Harvey Proctor makes formal criminal complaint against five MPS officers
Former Conservative MP Harvey Proctor, who was falsely accused of child abuse during an investigation into a so-called VIP paedophile ring, has asked Northumbria Police to carry out a criminal investigation into five former officers of the Metropolitan Police Service (MPS).
Mr Proctor has accused Steve Rodhouse, the former deputy assistant commissioner in charge of the operation, Detective Superintendent Kenny McDonald, Detective Superintendent Diana Tudway, Detective Inspector Alison Hepworth and Detective Sergeant Eric Sword of misconduct in public office and perverting the course of justice.
His complaint accuses the officers of misleading a district judge when applying for search warrants to raid his home and those of the late former Home Secretary, Lord Brittan, and Lord Bramall as part of Operation Midland.
Mr Proctor said he had been forced to take the action after the Independent Office for Police Conduct (IOPC) absolved all the officers in its own report into Operation Midland, published last month.
Speaking at a press conference in London today (November 4), Mr Proctor said: “It is unprecedented that two senior and respected judges should publicly allege criminality in the conduct of a police investigation. I waited for the MPS and the IOPC to take the necessary action to trigger a full police investigation into this alleged criminality.
“After the fullest and most careful consideration, having taken legal advice, and with the deepest regret I am compelled, in the interest of justice, to report these matters as crimes to Northumbria Police.”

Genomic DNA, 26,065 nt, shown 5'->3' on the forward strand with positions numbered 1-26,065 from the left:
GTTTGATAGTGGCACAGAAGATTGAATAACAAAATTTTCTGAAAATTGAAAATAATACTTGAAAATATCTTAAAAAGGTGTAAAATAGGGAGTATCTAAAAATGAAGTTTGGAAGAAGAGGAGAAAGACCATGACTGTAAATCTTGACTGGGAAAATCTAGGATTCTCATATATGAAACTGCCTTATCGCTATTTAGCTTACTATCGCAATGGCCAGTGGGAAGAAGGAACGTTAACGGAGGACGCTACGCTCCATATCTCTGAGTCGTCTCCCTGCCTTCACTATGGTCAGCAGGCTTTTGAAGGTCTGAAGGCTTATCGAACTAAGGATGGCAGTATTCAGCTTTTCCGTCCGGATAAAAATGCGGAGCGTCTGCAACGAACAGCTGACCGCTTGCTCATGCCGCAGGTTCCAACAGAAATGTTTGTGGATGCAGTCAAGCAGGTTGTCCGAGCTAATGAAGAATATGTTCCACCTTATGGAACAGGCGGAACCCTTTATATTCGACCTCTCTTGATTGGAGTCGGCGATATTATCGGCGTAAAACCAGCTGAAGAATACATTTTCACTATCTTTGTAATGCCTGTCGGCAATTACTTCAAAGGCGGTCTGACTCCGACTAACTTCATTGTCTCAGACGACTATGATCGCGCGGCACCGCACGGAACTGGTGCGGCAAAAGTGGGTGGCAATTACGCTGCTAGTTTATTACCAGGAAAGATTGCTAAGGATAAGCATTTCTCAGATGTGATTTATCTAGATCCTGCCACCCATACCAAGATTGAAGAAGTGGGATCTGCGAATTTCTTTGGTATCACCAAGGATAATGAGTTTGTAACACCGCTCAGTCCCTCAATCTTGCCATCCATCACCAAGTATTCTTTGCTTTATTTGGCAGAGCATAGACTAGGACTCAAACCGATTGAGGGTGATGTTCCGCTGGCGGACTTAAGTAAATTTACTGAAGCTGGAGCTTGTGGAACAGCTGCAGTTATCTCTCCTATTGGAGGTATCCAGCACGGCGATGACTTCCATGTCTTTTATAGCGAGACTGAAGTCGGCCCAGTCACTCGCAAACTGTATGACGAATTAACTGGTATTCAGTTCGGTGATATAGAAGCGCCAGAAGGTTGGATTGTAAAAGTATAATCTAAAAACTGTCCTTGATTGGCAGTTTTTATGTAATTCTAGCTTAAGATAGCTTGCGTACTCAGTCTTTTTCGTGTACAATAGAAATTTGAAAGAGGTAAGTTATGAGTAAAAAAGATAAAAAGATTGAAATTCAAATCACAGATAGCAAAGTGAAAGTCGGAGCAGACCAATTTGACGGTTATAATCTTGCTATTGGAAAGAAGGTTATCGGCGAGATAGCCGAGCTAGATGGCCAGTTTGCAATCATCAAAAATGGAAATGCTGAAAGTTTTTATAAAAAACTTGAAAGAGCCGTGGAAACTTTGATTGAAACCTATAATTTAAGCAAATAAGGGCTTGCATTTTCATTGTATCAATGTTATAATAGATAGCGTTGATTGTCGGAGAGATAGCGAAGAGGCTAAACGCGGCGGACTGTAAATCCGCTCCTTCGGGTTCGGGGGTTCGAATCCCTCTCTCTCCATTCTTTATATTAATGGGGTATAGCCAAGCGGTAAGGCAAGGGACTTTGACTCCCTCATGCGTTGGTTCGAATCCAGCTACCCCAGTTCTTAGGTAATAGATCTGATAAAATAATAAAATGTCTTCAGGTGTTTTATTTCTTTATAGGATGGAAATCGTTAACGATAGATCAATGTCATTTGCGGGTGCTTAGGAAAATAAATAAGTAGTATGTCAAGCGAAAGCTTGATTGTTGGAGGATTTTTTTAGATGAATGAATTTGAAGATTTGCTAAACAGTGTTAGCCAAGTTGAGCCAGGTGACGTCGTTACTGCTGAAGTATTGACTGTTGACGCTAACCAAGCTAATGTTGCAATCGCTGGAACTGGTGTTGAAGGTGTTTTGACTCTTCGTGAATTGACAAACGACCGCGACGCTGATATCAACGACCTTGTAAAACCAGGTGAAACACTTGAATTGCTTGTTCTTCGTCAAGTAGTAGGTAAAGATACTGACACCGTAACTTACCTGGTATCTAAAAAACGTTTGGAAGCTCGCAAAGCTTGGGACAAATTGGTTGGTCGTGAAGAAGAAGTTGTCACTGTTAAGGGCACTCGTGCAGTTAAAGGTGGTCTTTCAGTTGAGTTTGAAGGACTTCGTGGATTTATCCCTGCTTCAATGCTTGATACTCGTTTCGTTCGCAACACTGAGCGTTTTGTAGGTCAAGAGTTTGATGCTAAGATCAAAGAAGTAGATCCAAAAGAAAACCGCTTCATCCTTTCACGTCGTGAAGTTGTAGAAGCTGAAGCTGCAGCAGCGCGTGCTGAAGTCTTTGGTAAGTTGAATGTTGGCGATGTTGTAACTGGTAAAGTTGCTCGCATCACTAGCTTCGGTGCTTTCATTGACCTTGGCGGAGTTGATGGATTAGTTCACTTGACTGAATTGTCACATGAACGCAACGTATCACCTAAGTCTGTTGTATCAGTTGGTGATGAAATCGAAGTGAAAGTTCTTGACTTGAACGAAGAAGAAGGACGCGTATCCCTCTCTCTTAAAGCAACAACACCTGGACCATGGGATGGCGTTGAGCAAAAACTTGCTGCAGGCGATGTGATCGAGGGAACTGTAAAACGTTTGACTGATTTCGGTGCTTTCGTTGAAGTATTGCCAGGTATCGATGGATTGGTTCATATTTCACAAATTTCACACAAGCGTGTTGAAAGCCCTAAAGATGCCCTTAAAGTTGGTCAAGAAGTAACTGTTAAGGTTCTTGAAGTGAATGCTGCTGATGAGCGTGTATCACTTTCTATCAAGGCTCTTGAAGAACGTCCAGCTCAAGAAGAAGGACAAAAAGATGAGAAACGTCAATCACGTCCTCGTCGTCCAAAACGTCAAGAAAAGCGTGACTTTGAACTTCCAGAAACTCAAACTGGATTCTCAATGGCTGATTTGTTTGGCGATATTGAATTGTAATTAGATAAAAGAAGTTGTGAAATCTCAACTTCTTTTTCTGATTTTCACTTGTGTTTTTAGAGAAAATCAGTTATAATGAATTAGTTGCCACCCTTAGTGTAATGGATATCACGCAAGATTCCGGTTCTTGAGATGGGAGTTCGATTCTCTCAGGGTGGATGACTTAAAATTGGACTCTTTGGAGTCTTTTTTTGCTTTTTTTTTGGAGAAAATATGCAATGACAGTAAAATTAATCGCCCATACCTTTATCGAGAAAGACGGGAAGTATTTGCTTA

Earlier this year, Sir Richard Henriques, the retired High Court judge who carried out a review of Operation Midland, said he believed there was evidence police officers had broken the law when making the applications for search warrants.
Howard Riddle, the district judge who issued the warrants, recently said he believed he had been misled during the process.
Operation Midland was launched by the MPS in November 2014 when the fantasist Carl Beech, known as ‘Nick’, claimed he had been raped and tortured by a group of high-profile politicians and public figures, including Mr Proctor.
The MPS spent 18 months investigating the claims before closing the investigation without making a single arrest.
In July, Beech was jailed for 18-years after being found guilty of perverting the course of justice and fraud.
Mr Proctor said he made the formal criminal complaint at Northumbria Police headquarters ten days ago. It passed the matter on to the MPS and Mr Proctor is awaiting a response.
Mr Proctor said he had been advised by Home Secretary Priti Patel to apply to the courts for a judicial review of the IOPC investigation, but he said that would be prohibitively expensive.
“I therefore took the decision I am announcing today, to choose a different option, that is to report alleged criminality,” he said. “A live police investigation should be opened into my complaint of alleged crime as it covers serious, fresh and new evidence.
“Failure to do so would be further evidence that the MPS and the IOPC are hand in glove and conducting a cover up.”